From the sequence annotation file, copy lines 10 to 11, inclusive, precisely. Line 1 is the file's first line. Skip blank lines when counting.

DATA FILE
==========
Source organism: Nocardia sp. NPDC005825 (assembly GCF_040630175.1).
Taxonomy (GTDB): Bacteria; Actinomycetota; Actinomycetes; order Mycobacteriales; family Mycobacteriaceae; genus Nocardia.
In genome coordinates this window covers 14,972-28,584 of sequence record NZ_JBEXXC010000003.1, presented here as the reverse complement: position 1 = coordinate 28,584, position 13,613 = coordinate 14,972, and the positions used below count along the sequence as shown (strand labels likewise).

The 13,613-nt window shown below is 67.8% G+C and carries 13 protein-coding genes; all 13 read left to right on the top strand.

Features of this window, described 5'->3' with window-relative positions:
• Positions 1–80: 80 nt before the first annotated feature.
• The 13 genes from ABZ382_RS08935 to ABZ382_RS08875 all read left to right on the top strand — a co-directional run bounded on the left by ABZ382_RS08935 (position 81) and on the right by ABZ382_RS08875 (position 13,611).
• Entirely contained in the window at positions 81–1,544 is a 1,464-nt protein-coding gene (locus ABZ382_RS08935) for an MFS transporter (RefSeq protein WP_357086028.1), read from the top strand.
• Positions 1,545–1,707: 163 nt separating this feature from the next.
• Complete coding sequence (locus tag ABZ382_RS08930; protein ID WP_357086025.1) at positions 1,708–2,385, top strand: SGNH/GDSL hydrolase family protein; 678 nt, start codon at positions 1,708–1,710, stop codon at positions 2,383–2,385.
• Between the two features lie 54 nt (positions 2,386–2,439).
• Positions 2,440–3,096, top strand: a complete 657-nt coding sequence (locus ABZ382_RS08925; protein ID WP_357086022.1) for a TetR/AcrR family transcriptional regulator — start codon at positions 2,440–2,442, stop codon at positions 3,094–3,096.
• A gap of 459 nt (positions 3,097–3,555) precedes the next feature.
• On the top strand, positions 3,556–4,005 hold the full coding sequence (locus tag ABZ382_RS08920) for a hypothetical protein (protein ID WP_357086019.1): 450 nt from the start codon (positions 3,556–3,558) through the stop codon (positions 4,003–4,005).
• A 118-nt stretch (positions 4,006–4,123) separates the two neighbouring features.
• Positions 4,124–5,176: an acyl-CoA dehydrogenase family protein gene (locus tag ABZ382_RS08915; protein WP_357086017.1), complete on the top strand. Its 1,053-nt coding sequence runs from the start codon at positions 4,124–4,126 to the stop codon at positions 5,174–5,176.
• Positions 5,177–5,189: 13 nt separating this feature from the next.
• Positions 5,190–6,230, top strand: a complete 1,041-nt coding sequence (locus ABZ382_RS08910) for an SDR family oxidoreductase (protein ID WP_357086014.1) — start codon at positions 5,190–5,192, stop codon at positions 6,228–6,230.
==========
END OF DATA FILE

• Complete coding sequence (locus tag ABZ382_RS08930; protein ID WP_357086025.1) at positions 1,708–2,385, top strand: SGNH/GDSL hydrolase family protein; 678 nt, start codon at positions 1,708–1,710, stop codon at positions 2,383–2,385.
• Between the two features lie 54 nt (positions 2,386–2,439).